Crash Course in Indie Theatre & Fringe Festival Producing

Join us for another free workshop, a crash-course in indie theatre & Fringe Festival producing!

Artistic Executive Director Emily Dix & Bygone Chair Conor Fitzgerald run this condensed version of their popular Producing 101 workshop, with a special focus on producing for Fringe shows.

Learn about scheduling, creating budgets, fundraising, marketing, and more in this interactive workshop that invites participants to come with their own show-specific questions.

Open to all, aimed towards artists working in the Greater Toronto Area.

Participation is free, but donations towards our 2022/23 season would be appreciated.

ACCESSIBILITY:

The workshop is being delivered in English with visual aids and automatically generated captions. If you require specific accommodation, please email us in advance (info@bygonetheatre.com) and we will do our best to provide you the full experience.

REQUIREMENTS:

Access to a computer with internet connection. Participants are encouraged to turn on their cameras to ask questions or make comments, but this is not required. Questions may be submitted via text as well.

No experience necessary, but will be most beneficial to those with at least a cursory knowledge of Toronto and the indie theatre community.

Please register here if you plan to attend.

Careers in the Arts – A Bygone Theatre Webinar

Interested in working in the arts, but don’t know where to start? This unique workshop will provide students with a realistic view into the arts world, guiding them through a host of career paths and the steps to follow to get there.

Interested in working in the arts, but don’t know where to start? This unique workshop will provide students with a realistic view into the arts world, guiding them through a host of career paths and the steps to follow to get there.

Bygone Artistic Executive Director Emily Dix will cover topics such as;
– Post-secondary programs here and abroad
– Skill building without formal education
– Unconventional arts related careers
– How to network in the arts
– How to build a resume or portfolio, and more.

Aimed at secondary students, this webinar is open to all, and is being subsidized through anonymous support so we can offer it FREE to all who are interested.

While you do not have to be from a specific geographic area to participate, it will be focused primarily on opportunities and practises from South Western Ontario, specifically the GTA.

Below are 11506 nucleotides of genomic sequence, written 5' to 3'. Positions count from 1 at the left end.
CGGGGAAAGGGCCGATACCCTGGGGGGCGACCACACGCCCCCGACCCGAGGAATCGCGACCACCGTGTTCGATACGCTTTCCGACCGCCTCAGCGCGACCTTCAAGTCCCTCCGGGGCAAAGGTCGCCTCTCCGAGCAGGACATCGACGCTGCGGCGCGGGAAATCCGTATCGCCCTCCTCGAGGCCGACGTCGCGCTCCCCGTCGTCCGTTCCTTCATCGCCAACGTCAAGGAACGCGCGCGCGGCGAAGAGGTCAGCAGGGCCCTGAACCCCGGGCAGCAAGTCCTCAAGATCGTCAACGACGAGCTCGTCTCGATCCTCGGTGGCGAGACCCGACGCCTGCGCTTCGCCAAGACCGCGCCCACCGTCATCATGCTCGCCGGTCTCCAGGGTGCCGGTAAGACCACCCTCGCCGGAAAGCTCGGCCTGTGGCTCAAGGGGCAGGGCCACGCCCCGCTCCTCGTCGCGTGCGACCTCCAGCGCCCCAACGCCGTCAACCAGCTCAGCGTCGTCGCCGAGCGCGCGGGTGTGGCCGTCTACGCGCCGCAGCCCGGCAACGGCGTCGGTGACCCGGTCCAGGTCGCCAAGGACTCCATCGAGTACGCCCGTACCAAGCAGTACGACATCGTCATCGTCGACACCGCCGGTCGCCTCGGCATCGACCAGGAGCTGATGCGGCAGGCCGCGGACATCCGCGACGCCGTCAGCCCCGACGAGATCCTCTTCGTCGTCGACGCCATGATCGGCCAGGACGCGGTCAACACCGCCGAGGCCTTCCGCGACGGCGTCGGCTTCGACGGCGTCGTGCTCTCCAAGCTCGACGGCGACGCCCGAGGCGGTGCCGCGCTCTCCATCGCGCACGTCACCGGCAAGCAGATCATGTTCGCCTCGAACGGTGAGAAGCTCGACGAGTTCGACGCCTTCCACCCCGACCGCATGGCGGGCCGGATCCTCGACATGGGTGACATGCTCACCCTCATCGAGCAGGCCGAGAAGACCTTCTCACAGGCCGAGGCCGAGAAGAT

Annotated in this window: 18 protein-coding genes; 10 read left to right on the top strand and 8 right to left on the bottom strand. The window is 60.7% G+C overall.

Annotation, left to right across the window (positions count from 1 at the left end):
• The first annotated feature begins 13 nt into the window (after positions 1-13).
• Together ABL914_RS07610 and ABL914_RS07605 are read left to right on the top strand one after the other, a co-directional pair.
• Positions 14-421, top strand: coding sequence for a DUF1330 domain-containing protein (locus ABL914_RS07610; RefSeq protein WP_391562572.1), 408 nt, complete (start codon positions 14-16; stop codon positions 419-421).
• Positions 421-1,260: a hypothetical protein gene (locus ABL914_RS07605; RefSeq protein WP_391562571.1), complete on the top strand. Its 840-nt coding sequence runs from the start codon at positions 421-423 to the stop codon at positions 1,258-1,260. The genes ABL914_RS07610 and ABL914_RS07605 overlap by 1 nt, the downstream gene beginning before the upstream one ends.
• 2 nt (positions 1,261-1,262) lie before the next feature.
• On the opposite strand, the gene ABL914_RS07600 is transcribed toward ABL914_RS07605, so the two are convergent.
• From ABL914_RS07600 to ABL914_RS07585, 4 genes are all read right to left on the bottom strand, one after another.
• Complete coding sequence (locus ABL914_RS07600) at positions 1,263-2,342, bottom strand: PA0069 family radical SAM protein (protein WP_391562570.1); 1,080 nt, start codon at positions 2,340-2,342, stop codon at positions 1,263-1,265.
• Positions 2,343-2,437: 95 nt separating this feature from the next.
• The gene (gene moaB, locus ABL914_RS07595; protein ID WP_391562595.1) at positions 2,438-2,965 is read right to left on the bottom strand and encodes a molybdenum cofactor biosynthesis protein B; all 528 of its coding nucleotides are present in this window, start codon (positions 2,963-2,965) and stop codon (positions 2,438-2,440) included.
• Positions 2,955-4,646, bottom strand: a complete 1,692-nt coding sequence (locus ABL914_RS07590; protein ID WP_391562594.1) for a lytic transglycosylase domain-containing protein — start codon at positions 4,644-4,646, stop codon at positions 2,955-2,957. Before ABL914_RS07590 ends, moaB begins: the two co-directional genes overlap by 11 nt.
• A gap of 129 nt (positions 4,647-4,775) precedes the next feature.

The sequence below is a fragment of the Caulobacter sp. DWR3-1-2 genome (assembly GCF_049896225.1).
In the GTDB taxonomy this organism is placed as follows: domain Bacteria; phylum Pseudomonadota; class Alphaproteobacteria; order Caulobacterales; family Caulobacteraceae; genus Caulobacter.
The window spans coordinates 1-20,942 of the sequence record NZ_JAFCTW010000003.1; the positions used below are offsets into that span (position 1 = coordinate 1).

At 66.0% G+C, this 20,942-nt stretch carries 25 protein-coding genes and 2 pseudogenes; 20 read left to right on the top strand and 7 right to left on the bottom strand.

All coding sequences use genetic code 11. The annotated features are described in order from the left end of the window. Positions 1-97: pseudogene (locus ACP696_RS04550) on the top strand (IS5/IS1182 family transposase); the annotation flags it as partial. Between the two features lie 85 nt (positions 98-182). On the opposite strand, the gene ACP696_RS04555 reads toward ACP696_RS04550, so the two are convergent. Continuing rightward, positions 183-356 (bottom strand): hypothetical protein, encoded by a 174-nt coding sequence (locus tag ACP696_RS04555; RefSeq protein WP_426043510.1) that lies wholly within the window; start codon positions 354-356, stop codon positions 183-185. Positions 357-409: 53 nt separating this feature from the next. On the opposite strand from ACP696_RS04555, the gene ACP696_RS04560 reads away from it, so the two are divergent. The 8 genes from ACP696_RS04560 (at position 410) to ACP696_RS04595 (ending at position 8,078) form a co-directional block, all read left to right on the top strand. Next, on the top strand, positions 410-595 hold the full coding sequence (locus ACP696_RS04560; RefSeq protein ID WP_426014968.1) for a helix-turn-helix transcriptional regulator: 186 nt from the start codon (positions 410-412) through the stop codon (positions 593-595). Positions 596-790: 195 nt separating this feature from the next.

No experience necessary, just an interest in learning about arts related careers, particularly those related to theatre and film.

WHEN AND WHERE:
Saturday February 26, 1-3pm.
Online via Zoom: https://yorku.zoom.us/j/93663931843 

ACCESSIBILITY: 
The webinar is being delivered in English, with visual aids and automatically generated captions. If you require specific accommodation, please email us in advance and we will do our best to provide you the full experience.

INTERACTION:
We encourage participants to turn on their cameras, at least for the discussion section at the end, but this is not required. Questions can be asked via your mic, the chat, or sent by private message if you’d like to ask anonymously.

DIVERSITY & INCLUSION:
This webinar is being hosted by our Artistic Executive Director Emily Dix, a white woman with an invisible disability. She will share her personal experiences working in the arts and will provide info for programs and opportunities that exist for marginalized people as well as those open to all.

If you have any questions prior to the webinar, or to request accommodation, please email emily@bygonetheatre.com.

Careers in the Arts Workshop

Interested in working in the arts, but don’t know where to start? This workshop, geared towards high school students & recent grads, will show you the way. Oct 23, 2-4pm, $20.

Interested in working in the arts, but don’t know where to start? This workshop, geared towards high school students & recent grads, will show you the way. Oct 23, 2-4pm, $20.

WHAT: Careers in the Arts Workshop

WHEN: Saturday October 23, 2-4pm ET

WHERE: Online

HOW MUCH: $20 CAD (payable via PayPal or e-transfer)

WHAT’S NEEDED: Access to a computer with a steady internet connection, a computer with a working speaker and either a microphone or the ability to type.

WHAT IT’S ABOUT: Interested in working in the arts, but don’t know where to start? This unique workshop will provide students with a realistic view into the arts world, guiding them through a host of career paths and the steps to follow to get there. Bygone Artistic Executive Director Emily Dix will cover topics such as;

  • Post-secondary programs here and abroad
  • Skill building without formal education
  • Unconventional arts related careers
  • How to network in the arts
  • How to build a resume or portfolio, and more.

WHO IT’S FOR: This course has been designed for Ontario senior high school students but is appropriate for recent graduates as well. Best suited for those living in the GTA. Recommended for people aged 17-20, however there is no age cut-off.